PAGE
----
The play is called Dead Funny, and while the critics perversely referred to it as a comedy, it is so deep and so dark that it would have to be labeled ``a comedy of pain.'' Its author is Terry Johnson, who drew considerable attention to himself last fall with a play called ``Hysteria,'' which imagined Salvador Dali visiting Sigmund Freud. ``Dead Funny'' will transfer to the West End, opening April 6.

Once again, the playwright serves as his own director and one hardly knows which to praise first: the subtlety and skill of the writing or the brilliantly calibrated direction that deals with sexually explicit scenes without the audience feeling that the sex has been introduced for prurient reasons. The author knows his words carry shock value but they spew forth because of ghastly internal pressures that build and build before our eyes.

British critics have described the work as an uncompromising portrait of male sexuality. It's a valid enough description, but I would say rather that Johnson has borrowed the structure of Edward Albee's ``Who's afraid of Virginia Woolf?'' Johnson does not present his contrasting couples in an academic setting but against the background of collective admiration for the television comic Benny Hill, whose re-created routines provide the evening's ``entertainment'' and whose unexpected (off-stage) death puts a sudden and lethal pall over the evening.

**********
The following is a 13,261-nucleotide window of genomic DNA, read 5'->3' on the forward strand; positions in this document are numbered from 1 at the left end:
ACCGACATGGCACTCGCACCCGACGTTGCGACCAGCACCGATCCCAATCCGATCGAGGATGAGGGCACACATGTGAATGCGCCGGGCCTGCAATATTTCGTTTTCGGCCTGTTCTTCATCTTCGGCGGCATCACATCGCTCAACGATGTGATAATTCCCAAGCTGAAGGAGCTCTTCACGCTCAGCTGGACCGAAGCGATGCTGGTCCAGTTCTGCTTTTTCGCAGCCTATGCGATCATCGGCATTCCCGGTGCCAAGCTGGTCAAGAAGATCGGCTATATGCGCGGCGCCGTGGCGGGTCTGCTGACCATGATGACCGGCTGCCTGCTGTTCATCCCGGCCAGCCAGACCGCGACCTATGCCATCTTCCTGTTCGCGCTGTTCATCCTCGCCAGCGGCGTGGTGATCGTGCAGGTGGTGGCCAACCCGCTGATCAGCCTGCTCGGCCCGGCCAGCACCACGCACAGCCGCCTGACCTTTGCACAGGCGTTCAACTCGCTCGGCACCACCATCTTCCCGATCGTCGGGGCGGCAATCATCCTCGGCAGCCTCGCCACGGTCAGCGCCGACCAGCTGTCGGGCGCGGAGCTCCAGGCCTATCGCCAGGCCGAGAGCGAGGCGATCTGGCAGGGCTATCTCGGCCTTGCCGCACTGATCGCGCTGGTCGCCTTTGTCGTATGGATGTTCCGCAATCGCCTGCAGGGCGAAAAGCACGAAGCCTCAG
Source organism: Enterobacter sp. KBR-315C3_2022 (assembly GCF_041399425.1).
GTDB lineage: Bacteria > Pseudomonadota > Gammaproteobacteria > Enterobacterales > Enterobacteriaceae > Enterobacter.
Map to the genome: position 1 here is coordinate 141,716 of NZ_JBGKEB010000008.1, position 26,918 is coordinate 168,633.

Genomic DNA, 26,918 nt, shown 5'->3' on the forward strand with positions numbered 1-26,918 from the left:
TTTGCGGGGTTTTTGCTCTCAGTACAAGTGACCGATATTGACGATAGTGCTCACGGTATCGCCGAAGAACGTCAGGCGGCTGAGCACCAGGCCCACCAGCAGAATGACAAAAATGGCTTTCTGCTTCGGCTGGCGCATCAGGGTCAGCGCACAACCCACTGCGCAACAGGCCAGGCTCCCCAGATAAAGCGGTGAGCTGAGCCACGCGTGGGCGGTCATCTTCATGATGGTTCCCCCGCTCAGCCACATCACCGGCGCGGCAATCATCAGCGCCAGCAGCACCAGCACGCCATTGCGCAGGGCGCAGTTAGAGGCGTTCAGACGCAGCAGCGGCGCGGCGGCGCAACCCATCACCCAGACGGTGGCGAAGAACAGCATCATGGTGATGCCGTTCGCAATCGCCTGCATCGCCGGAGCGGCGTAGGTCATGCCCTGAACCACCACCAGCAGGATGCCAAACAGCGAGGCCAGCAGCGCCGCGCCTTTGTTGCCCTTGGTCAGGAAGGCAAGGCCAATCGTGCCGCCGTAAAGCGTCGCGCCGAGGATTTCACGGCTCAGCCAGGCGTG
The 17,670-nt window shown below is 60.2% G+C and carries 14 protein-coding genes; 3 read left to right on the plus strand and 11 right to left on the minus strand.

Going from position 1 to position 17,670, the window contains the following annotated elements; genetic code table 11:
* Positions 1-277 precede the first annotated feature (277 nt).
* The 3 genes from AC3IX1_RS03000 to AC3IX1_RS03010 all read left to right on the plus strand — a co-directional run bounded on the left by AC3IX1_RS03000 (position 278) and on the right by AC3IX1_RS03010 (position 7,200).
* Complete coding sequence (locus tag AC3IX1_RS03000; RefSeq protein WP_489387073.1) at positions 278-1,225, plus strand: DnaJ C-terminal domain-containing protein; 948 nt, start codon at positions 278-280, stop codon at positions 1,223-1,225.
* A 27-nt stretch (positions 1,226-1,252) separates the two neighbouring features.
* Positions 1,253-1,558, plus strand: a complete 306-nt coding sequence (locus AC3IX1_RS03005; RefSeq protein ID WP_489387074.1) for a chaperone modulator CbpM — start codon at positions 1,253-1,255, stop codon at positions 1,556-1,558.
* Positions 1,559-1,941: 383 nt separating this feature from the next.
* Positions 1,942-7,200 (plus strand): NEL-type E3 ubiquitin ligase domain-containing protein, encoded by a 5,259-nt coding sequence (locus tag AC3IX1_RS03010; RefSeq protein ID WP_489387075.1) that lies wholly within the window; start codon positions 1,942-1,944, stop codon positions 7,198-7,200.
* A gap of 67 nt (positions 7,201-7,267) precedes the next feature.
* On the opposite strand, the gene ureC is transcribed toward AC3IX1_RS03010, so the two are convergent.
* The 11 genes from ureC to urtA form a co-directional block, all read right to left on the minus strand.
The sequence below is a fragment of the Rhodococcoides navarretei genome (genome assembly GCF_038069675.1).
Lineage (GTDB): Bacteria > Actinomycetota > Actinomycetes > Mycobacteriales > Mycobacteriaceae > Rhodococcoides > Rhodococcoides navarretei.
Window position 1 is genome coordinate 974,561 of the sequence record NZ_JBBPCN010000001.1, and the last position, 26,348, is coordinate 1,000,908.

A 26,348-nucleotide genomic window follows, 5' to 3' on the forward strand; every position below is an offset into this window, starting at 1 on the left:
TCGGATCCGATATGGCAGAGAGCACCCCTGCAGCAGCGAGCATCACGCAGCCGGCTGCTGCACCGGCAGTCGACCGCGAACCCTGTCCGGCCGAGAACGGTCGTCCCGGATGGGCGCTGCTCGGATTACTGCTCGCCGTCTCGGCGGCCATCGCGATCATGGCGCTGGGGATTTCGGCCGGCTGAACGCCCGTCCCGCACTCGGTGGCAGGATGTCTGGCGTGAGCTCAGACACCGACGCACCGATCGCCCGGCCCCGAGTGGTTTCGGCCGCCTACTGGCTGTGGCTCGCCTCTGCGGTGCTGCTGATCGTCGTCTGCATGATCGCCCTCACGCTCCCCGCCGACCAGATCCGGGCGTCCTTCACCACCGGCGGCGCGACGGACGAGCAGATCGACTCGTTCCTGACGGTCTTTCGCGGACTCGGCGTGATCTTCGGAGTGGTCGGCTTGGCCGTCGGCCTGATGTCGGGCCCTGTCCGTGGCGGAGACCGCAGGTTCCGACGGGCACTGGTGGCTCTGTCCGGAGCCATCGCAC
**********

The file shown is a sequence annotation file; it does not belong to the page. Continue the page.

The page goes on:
When ``Dead Funny'' comes to the United States, which is inevitable, it will take a genius of a director to match the performances of the original cast. For the time being, I will inscribe in my memory the names of Zoe Wanamaker and David Haig as the older couple, Danny Webb and Beatie Edney as the younger pair, and the touching Niall Buggy as the single older man.

Caryl Churchill is a playwright who virtually divides the trans-atlantic theater community. Some loathe her, others worship her. I loved ``Cloud Nine,'' ``Mad Forest,'' and the double-bill of ``Owners'' and ``Traps.'' On the other hand, I could barely sit through either ``Top Girls'' or ``Serious Money.'' Churchill comes out way ahead now, though, after courageously moving in a new direction with her latest work, The Skriker.

Blending ancient myths with a kind of Boschean surrealism, Churchill describes her title character as ``a shape shifter and space portent,'' but for this production the Skriker more nearly resembles a witch-dwarf who can change her shape, size, and even sex at will. For reasons that are never totally explained, the Skriker has developed a lethal fixation on two young women.